Huang et al. [3] proposed a phylogenetic analysis of the Acercaria sensu stricto in which the Hypoperlidae falls as sister group of the crown group. We use the same set of 63 characters as in Huang et al. [3] supplementing the set of taxa by a representative of the Miomoptera (Palaeomantis aestiva) (see matrix of characters in Additional files 1, 2 and 3). Using maximum parsimony (MP), we have obtained nine equally most parsimonious cladograms, length = 90 steps; consistency index CI = 0.8111; CI excluding uninformative characters = 0.8023; RI = 0.8859; RC = 0.7186. The Acercaria sensu lato are monophyletic, supported by the wing venation characters only, and appear as sister group of the Holometabola (Fig. 6). The hierarchy of the crown group Acercaria sensu stricto is the same as in Huang et al. [3], supported by the same set of synapomorphies. The two groups Hypoperlidae and Miomoptera fall together in the same clade, but with a trichotomy, supported by the characters ‘47, state 1’ and ‘48, state 1’ that concern the particular shape of the pterostigmata. The polytomy is due to the absence of data on the character ‘56’ (cerci) for Hypoperla.

Fig. 6
figure 6

Strict consensus cladogram (MP). Small icons indicate habitus for each order and the corresponding type of forewing venation

Using a Bayesian analysis, we obtained 75,000 cladograms, with a topology of the 50% consensus (see Additional file 4) very close to that of the MP strict consensus cladogram. The unique difference is Hypoperla as sister group of crown Acercaria and (Idelopsocus + Palaeomantis) as sister group of (Hypoperla + crown Acercaria). This second analysis shows that the relative positions of the Miomoptera and Hypoperlidae are uncertain. The Miomoptera are likely to be the sister group of the Hypoperlidae, or the sister group of the (Hypoperlidae + crown Acercaria), or even the two groups are paraphyletic.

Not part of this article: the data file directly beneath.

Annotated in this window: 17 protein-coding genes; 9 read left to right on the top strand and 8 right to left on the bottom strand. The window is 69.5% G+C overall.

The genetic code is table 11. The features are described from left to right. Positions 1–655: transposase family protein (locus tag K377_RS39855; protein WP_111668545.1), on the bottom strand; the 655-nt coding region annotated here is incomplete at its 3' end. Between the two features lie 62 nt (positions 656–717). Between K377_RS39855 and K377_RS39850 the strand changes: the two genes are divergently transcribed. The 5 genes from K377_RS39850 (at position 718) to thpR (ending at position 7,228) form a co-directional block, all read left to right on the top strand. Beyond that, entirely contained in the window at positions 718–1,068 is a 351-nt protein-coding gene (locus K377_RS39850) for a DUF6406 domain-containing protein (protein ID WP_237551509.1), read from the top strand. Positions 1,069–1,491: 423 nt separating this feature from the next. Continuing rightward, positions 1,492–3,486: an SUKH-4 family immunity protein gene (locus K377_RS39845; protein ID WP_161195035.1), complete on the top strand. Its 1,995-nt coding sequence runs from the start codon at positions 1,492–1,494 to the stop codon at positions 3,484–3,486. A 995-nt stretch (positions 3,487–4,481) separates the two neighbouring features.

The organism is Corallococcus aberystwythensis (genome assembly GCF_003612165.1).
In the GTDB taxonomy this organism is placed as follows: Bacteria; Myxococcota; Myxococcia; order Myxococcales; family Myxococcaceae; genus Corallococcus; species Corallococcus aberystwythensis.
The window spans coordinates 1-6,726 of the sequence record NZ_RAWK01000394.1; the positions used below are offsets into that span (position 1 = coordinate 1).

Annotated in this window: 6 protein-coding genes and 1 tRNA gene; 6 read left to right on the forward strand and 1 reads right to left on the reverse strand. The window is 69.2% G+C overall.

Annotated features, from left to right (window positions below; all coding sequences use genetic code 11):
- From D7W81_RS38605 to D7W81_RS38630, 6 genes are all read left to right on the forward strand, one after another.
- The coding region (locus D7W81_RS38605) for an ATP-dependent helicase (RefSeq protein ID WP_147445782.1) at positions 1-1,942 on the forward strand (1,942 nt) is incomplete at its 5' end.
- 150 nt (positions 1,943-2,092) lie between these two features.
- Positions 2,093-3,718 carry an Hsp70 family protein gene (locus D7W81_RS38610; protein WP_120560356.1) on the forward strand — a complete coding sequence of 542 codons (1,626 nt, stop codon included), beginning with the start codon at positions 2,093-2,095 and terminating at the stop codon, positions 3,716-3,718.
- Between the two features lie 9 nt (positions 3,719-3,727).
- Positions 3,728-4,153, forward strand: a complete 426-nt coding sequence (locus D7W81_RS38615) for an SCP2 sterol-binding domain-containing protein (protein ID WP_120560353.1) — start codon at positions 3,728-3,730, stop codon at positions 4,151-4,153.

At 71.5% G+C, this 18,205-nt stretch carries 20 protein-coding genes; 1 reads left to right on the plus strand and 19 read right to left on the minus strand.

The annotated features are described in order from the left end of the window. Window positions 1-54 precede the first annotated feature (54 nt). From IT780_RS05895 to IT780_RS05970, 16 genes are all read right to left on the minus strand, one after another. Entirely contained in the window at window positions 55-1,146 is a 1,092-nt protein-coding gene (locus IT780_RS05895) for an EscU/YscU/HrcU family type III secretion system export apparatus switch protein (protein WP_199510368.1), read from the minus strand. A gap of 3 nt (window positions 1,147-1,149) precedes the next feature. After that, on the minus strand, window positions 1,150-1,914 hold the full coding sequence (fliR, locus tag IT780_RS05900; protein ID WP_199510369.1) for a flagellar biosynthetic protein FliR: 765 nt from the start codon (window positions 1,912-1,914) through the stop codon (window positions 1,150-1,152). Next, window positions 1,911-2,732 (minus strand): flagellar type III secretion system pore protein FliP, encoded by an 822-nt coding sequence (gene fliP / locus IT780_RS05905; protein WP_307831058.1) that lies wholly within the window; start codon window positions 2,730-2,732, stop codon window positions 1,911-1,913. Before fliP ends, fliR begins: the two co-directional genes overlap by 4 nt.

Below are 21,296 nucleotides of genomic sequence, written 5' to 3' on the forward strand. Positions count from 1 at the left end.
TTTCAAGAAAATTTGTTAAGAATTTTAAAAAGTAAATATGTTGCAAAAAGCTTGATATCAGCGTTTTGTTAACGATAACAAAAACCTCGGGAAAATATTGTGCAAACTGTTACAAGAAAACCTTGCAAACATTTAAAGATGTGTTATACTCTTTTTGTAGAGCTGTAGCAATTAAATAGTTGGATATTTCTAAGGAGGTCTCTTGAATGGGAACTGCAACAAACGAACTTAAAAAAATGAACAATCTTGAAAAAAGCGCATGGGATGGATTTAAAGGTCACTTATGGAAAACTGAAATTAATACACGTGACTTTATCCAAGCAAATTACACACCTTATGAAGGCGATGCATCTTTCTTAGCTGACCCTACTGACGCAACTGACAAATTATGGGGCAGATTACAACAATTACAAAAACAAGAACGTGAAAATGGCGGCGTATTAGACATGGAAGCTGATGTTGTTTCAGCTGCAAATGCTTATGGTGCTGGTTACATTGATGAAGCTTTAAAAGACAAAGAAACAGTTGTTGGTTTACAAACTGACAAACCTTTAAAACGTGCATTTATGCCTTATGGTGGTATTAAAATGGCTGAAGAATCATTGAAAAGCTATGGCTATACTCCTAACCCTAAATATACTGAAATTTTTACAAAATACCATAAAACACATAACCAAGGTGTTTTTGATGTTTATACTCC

Nevertheless, the difference in the structure of the cerci (one-segmented vs. pluri-segmented) between the Hypoperlidae and the Miomoptera is sufficient to distinguish the two groups at this stage of knowledge. Thus we keep the two orders Miomoptera and Hypoperlida separately.

Whether they can still be considered as separate orders is another question that will need further discoveries of more complete specimens to be solved. The problem is similar to the situation between the Timemodea and the Euphasmatodea in Phasmatodea [72].


Limits of the Hypoperlida

As the Hypoperlidae, type family of the Hypoperlida, are Acercaria, we have to determine if the other taxa currently considered as Hypoperlida are also related to the Acercaria.

Shcherbakov [57] divided the Hypoperlida into the suborders Hypoperlinea [‘ancestral to Psocida (and other Acercaria)’, with the two families Hypoperlidae Martynov, 1928 [1] and Ampelipteridae Haupt, 1941 [73], and Strephocladinea. Later, Rasnitsyn [1] considered this group to consist of three suborders: Hypoperlina (viz. Hypoperlidae Martynov, 1928 [1], Ampelipteridae Haupt, 1941 [73], see below), Strephocladina Martynov, 1938 [74], and Perielytrina Zallesky, 1948 [60] (Perielytron Zallesky, 1948 [60]).